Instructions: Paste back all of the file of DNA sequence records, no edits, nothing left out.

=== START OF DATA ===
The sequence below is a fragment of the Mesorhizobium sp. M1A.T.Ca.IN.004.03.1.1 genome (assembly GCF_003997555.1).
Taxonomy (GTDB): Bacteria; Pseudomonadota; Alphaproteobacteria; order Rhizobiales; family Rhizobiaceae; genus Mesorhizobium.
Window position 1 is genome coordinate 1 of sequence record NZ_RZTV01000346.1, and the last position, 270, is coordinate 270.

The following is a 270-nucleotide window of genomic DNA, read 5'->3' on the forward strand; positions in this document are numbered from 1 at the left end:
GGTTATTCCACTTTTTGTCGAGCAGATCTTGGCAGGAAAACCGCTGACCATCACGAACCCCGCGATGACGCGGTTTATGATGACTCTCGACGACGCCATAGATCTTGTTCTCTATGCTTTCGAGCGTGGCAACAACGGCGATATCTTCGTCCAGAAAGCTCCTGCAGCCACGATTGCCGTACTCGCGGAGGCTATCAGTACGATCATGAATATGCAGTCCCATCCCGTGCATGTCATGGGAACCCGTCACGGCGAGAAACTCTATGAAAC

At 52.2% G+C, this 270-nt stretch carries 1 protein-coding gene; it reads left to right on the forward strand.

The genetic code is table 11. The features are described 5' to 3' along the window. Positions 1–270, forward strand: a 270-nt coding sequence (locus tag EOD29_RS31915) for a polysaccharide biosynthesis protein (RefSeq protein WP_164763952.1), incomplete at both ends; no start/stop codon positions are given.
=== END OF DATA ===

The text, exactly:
The sequence below is a fragment of the Mesorhizobium sp. M1A.T.Ca.IN.004.03.1.1 genome (assembly GCF_003997555.1).
Taxonomy (GTDB): Bacteria; Pseudomonadota; Alphaproteobacteria; order Rhizobiales; family Rhizobiaceae; genus Mesorhizobium.
Window position 1 is genome coordinate 1 of sequence record NZ_RZTV01000346.1, and the last position, 270, is coordinate 270.

The following is a 270-nucleotide window of genomic DNA, read 5'->3' on the forward strand; positions in this document are numbered from 1 at the left end:
GGTTATTCCACTTTTTGTCGAGCAGATCTTGGCAGGAAAACCGCTGACCATCACGAACCCCGCGATGACGCGGTTTATGATGACTCTCGACGACGCCATAGATCTTGTTCTCTATGCTTTCGAGCGTGGCAACAACGGCGATATCTTCGTCCAGAAAGCTCCTGCAGCCACGATTGCCGTACTCGCGGAGGCTATCAGTACGATCATGAATATGCAGTCCCATCCCGTGCATGTCATGGGAACCCGTCACGGCGAGAAACTCTATGAAAC

At 52.2% G+C, this 270-nt stretch carries 1 protein-coding gene; it reads left to right on the forward strand.

The genetic code is table 11. The features are described 5' to 3' along the window. Positions 1–270, forward strand: a 270-nt coding sequence (locus tag EOD29_RS31915) for a polysaccharide biosynthesis protein (RefSeq protein WP_164763952.1), incomplete at both ends; no start/stop codon positions are given.